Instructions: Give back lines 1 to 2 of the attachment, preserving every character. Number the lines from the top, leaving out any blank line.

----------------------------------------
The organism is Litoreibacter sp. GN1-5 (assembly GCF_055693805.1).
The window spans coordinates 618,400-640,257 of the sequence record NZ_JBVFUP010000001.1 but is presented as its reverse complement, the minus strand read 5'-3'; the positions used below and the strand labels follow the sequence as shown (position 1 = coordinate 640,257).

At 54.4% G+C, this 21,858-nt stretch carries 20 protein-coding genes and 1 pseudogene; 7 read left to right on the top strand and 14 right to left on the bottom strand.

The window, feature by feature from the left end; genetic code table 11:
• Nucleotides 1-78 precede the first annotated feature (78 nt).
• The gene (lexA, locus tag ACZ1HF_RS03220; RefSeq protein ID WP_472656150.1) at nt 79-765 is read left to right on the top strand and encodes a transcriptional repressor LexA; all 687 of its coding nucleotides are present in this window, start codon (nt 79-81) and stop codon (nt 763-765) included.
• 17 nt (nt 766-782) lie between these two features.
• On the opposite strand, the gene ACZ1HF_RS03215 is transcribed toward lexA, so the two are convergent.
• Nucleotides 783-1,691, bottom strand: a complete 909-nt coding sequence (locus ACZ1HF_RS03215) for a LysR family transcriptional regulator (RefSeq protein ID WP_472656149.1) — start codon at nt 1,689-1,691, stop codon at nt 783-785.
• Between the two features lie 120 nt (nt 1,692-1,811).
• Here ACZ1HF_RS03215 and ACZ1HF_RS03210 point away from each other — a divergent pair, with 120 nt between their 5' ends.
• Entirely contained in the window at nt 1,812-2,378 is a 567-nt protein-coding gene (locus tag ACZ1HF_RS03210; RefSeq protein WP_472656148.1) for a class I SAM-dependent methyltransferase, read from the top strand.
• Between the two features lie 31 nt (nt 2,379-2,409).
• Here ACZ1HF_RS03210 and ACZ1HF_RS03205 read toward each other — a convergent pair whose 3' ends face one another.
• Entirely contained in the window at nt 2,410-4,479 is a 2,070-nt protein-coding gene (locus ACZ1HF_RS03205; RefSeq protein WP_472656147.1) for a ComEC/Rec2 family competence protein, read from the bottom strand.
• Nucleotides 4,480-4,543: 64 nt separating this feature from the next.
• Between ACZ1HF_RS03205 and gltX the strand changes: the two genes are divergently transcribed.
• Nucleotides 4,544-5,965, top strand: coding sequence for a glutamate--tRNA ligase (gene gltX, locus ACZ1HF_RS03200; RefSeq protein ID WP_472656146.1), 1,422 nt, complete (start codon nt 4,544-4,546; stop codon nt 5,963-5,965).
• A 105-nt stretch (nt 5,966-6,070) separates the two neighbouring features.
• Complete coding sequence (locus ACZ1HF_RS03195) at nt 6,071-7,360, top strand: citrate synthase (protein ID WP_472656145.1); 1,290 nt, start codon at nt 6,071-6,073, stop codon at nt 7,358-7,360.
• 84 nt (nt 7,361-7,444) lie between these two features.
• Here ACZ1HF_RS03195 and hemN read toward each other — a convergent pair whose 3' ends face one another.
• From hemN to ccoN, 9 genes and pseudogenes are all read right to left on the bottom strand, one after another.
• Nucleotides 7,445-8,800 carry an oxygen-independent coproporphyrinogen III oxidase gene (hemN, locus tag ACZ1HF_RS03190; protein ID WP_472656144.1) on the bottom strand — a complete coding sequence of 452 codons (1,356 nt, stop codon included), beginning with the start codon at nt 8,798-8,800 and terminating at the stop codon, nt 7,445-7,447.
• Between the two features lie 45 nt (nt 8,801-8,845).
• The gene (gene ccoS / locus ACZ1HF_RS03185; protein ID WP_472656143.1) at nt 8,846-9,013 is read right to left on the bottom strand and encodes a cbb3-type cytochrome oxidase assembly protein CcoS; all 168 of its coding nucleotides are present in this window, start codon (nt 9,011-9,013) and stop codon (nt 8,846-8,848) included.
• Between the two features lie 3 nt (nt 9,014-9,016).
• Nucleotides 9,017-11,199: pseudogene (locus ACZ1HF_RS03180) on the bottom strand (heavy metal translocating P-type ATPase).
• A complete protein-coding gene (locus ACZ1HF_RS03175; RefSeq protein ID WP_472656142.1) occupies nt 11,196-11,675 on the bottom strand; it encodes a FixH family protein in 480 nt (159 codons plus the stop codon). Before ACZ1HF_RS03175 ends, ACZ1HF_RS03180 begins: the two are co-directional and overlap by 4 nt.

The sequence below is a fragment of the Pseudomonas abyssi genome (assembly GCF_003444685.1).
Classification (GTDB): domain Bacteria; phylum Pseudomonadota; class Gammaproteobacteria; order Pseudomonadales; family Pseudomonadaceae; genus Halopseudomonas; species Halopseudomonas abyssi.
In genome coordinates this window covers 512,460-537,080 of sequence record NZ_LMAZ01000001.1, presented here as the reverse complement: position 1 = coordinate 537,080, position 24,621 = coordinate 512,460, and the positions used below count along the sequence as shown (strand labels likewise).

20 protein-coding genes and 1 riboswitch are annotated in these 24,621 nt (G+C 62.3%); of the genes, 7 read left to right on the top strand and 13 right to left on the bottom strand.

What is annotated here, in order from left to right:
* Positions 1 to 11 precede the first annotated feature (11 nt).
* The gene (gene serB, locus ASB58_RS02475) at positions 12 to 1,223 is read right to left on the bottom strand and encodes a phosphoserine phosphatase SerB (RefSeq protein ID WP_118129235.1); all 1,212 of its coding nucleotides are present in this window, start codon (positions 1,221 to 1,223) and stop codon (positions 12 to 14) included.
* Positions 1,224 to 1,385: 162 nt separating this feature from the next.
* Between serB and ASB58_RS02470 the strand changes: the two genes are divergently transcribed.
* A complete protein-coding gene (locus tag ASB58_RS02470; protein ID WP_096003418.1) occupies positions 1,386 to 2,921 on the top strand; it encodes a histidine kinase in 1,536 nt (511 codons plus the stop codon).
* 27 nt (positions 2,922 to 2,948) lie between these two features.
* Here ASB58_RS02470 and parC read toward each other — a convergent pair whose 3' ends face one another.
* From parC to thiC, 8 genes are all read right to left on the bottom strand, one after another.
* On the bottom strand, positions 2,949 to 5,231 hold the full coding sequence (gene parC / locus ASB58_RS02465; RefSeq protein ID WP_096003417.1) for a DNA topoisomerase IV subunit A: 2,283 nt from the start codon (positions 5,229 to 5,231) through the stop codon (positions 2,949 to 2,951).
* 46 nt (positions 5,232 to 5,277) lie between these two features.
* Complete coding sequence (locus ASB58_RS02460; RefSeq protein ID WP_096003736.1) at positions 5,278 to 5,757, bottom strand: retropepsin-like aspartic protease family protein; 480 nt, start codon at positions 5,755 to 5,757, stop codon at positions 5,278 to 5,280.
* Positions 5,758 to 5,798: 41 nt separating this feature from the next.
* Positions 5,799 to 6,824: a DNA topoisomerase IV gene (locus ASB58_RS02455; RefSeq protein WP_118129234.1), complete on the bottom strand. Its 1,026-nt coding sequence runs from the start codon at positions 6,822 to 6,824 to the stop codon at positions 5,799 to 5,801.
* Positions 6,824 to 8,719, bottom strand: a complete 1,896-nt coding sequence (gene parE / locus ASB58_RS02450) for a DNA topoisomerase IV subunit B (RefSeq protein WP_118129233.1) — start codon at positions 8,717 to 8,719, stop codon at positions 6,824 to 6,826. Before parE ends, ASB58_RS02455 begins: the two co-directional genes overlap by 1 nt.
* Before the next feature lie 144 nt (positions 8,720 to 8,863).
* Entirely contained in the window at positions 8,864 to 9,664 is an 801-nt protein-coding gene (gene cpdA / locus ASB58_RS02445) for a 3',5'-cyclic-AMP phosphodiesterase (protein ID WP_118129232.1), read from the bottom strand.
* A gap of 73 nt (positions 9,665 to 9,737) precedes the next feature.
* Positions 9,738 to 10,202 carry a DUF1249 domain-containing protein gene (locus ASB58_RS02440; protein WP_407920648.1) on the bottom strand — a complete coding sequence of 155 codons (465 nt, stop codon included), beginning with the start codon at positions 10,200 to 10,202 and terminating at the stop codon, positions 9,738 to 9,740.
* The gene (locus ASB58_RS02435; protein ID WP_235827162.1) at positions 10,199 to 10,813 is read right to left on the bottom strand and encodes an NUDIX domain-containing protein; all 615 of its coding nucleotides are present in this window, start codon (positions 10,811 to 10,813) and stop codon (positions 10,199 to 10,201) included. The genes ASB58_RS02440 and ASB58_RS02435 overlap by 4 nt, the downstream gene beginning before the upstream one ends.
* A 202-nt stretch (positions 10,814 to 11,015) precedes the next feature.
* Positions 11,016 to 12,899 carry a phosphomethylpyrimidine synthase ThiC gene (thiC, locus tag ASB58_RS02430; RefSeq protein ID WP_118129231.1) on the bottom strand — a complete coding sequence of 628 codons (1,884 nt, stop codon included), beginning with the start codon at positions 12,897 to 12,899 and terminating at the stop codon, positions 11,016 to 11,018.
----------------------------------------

The organism is Litoreibacter sp. GN1-5 (assembly GCF_055693805.1).
The window spans coordinates 618,400-640,257 of the sequence record NZ_JBVFUP010000001.1 but is presented as its reverse complement, the minus strand read 5'-3'; the positions used below and the strand labels follow the sequence as shown (position 1 = coordinate 640,257).